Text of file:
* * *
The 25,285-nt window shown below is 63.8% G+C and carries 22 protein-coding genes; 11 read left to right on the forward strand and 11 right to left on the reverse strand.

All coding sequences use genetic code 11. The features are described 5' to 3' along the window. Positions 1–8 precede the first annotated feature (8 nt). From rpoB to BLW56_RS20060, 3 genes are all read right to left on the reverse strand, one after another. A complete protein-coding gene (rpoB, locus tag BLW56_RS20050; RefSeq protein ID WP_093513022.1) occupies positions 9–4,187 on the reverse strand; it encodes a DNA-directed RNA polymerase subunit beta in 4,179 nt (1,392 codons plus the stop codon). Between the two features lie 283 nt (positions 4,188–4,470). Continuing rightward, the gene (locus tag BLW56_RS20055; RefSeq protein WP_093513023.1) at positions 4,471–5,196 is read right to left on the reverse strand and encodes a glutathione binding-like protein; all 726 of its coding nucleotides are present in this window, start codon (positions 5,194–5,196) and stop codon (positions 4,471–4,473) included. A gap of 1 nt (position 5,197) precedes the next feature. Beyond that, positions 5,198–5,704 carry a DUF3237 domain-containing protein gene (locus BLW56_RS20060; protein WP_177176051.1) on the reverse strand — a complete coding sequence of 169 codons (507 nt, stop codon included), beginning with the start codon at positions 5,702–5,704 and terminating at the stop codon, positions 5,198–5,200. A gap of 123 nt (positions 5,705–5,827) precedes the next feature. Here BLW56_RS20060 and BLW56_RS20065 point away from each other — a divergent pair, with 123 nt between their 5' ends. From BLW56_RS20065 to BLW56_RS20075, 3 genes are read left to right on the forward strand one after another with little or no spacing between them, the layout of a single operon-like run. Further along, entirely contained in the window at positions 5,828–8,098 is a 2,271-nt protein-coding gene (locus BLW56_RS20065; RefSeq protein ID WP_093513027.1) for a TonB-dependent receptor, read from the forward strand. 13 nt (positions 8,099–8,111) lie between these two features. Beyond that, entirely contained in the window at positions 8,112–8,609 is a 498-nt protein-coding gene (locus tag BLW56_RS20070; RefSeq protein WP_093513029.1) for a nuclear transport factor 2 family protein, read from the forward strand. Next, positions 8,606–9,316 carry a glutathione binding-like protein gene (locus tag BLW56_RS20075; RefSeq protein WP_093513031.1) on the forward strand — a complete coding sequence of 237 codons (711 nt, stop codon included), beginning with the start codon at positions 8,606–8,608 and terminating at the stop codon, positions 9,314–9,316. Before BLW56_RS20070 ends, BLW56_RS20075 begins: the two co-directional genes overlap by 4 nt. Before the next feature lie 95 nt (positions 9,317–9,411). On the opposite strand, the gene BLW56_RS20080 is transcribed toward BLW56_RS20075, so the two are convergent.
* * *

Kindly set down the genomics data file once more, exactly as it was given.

The 25,285-nt window shown below is 63.8% G+C and carries 22 protein-coding genes; 11 read left to right on the forward strand and 11 right to left on the reverse strand.

All coding sequences use genetic code 11. The features are described 5' to 3' along the window. Positions 1–8 precede the first annotated feature (8 nt). From rpoB to BLW56_RS20060, 3 genes are all read right to left on the reverse strand, one after another. A complete protein-coding gene (rpoB, locus tag BLW56_RS20050; RefSeq protein ID WP_093513022.1) occupies positions 9–4,187 on the reverse strand; it encodes a DNA-directed RNA polymerase subunit beta in 4,179 nt (1,392 codons plus the stop codon). Between the two features lie 283 nt (positions 4,188–4,470). Continuing rightward, the gene (locus tag BLW56_RS20055; RefSeq protein WP_093513023.1) at positions 4,471–5,196 is read right to left on the reverse strand and encodes a glutathione binding-like protein; all 726 of its coding nucleotides are present in this window, start codon (positions 5,194–5,196) and stop codon (positions 4,471–4,473) included. A gap of 1 nt (position 5,197) precedes the next feature. Beyond that, positions 5,198–5,704 carry a DUF3237 domain-containing protein gene (locus BLW56_RS20060; protein WP_177176051.1) on the reverse strand — a complete coding sequence of 169 codons (507 nt, stop codon included), beginning with the start codon at positions 5,702–5,704 and terminating at the stop codon, positions 5,198–5,200. A gap of 123 nt (positions 5,705–5,827) precedes the next feature. Here BLW56_RS20060 and BLW56_RS20065 point away from each other — a divergent pair, with 123 nt between their 5' ends. From BLW56_RS20065 to BLW56_RS20075, 3 genes are read left to right on the forward strand one after another with little or no spacing between them, the layout of a single operon-like run. Further along, entirely contained in the window at positions 5,828–8,098 is a 2,271-nt protein-coding gene (locus BLW56_RS20065; RefSeq protein ID WP_093513027.1) for a TonB-dependent receptor, read from the forward strand. 13 nt (positions 8,099–8,111) lie between these two features. Beyond that, entirely contained in the window at positions 8,112–8,609 is a 498-nt protein-coding gene (locus tag BLW56_RS20070; RefSeq protein WP_093513029.1) for a nuclear transport factor 2 family protein, read from the forward strand. Next, positions 8,606–9,316 carry a glutathione binding-like protein gene (locus tag BLW56_RS20075; RefSeq protein WP_093513031.1) on the forward strand — a complete coding sequence of 237 codons (711 nt, stop codon included), beginning with the start codon at positions 8,606–8,608 and terminating at the stop codon, positions 9,314–9,316. Before BLW56_RS20070 ends, BLW56_RS20075 begins: the two co-directional genes overlap by 4 nt. Before the next feature lie 95 nt (positions 9,317–9,411). On the opposite strand, the gene BLW56_RS20080 is transcribed toward BLW56_RS20075, so the two are convergent.